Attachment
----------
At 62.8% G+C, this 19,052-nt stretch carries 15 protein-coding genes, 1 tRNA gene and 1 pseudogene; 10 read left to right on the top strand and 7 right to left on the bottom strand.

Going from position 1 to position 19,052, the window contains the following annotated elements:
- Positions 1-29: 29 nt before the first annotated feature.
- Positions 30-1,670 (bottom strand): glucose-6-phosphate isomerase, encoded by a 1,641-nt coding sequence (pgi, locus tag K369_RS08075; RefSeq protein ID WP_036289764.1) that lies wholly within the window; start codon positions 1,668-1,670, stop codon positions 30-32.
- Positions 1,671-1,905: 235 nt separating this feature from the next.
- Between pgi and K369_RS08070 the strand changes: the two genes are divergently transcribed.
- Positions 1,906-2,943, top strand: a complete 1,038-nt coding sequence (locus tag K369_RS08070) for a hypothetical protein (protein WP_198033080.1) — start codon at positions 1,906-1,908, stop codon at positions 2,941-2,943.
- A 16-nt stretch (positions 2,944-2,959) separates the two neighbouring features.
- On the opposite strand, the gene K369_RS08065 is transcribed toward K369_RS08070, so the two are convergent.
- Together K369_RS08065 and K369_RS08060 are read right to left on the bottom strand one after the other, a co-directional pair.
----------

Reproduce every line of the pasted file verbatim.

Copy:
At 62.8% G+C, this 19,052-nt stretch carries 15 protein-coding genes, 1 tRNA gene and 1 pseudogene; 10 read left to right on the top strand and 7 right to left on the bottom strand.

Going from position 1 to position 19,052, the window contains the following annotated elements:
- Positions 1-29: 29 nt before the first annotated feature.
- Positions 30-1,670 (bottom strand): glucose-6-phosphate isomerase, encoded by a 1,641-nt coding sequence (pgi, locus tag K369_RS08075; RefSeq protein ID WP_036289764.1) that lies wholly within the window; start codon positions 1,668-1,670, stop codon positions 30-32.
- Positions 1,671-1,905: 235 nt separating this feature from the next.
- Between pgi and K369_RS08070 the strand changes: the two genes are divergently transcribed.
- Positions 1,906-2,943, top strand: a complete 1,038-nt coding sequence (locus tag K369_RS08070) for a hypothetical protein (protein WP_198033080.1) — start codon at positions 1,906-1,908, stop codon at positions 2,941-2,943.
- A 16-nt stretch (positions 2,944-2,959) separates the two neighbouring features.
- On the opposite strand, the gene K369_RS08065 is transcribed toward K369_RS08070, so the two are convergent.
- Together K369_RS08065 and K369_RS08060 are read right to left on the bottom strand one after the other, a co-directional pair.